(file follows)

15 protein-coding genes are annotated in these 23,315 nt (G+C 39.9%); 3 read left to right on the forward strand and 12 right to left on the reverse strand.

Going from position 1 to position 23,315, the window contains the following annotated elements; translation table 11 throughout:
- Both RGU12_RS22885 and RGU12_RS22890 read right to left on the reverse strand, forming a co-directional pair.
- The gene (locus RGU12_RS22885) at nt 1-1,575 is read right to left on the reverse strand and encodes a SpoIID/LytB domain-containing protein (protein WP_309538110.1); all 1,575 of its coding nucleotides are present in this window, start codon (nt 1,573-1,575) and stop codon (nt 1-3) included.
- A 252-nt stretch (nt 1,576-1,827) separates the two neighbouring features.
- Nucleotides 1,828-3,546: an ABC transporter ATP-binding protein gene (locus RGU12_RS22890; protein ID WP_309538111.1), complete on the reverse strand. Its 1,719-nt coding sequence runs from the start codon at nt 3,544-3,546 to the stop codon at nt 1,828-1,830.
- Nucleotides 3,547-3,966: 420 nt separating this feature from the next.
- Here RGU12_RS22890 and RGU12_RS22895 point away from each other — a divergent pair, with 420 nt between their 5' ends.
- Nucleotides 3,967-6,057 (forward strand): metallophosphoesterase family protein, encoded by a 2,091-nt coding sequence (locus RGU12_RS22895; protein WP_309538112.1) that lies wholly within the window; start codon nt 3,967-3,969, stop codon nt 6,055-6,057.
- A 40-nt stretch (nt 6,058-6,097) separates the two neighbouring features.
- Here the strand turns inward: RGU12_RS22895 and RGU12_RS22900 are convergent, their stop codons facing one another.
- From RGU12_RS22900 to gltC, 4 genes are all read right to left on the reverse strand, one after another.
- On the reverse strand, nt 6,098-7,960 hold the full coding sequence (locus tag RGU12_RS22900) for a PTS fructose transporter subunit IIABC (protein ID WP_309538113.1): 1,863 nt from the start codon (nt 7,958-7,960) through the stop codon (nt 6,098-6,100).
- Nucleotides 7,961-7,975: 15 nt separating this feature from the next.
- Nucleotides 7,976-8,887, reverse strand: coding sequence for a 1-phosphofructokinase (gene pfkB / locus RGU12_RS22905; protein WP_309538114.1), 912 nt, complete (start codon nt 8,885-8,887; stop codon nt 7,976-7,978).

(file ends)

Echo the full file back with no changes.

15 protein-coding genes are annotated in these 23,315 nt (G+C 39.9%); 3 read left to right on the forward strand and 12 right to left on the reverse strand.

Going from position 1 to position 23,315, the window contains the following annotated elements; translation table 11 throughout:
- Both RGU12_RS22885 and RGU12_RS22890 read right to left on the reverse strand, forming a co-directional pair.
- The gene (locus RGU12_RS22885) at nt 1-1,575 is read right to left on the reverse strand and encodes a SpoIID/LytB domain-containing protein (protein WP_309538110.1); all 1,575 of its coding nucleotides are present in this window, start codon (nt 1,573-1,575) and stop codon (nt 1-3) included.
- A 252-nt stretch (nt 1,576-1,827) separates the two neighbouring features.
- Nucleotides 1,828-3,546: an ABC transporter ATP-binding protein gene (locus RGU12_RS22890; protein ID WP_309538111.1), complete on the reverse strand. Its 1,719-nt coding sequence runs from the start codon at nt 3,544-3,546 to the stop codon at nt 1,828-1,830.
- Nucleotides 3,547-3,966: 420 nt separating this feature from the next.
- Here RGU12_RS22890 and RGU12_RS22895 point away from each other — a divergent pair, with 420 nt between their 5' ends.
- Nucleotides 3,967-6,057 (forward strand): metallophosphoesterase family protein, encoded by a 2,091-nt coding sequence (locus RGU12_RS22895; protein WP_309538112.1) that lies wholly within the window; start codon nt 3,967-3,969, stop codon nt 6,055-6,057.
- A 40-nt stretch (nt 6,058-6,097) separates the two neighbouring features.
- Here the strand turns inward: RGU12_RS22895 and RGU12_RS22900 are convergent, their stop codons facing one another.
- From RGU12_RS22900 to gltC, 4 genes are all read right to left on the reverse strand, one after another.
- On the reverse strand, nt 6,098-7,960 hold the full coding sequence (locus tag RGU12_RS22900) for a PTS fructose transporter subunit IIABC (protein ID WP_309538113.1): 1,863 nt from the start codon (nt 7,958-7,960) through the stop codon (nt 6,098-6,100).
- Nucleotides 7,961-7,975: 15 nt separating this feature from the next.
- Nucleotides 7,976-8,887, reverse strand: coding sequence for a 1-phosphofructokinase (gene pfkB / locus RGU12_RS22905; protein WP_309538114.1), 912 nt, complete (start codon nt 8,885-8,887; stop codon nt 7,976-7,978).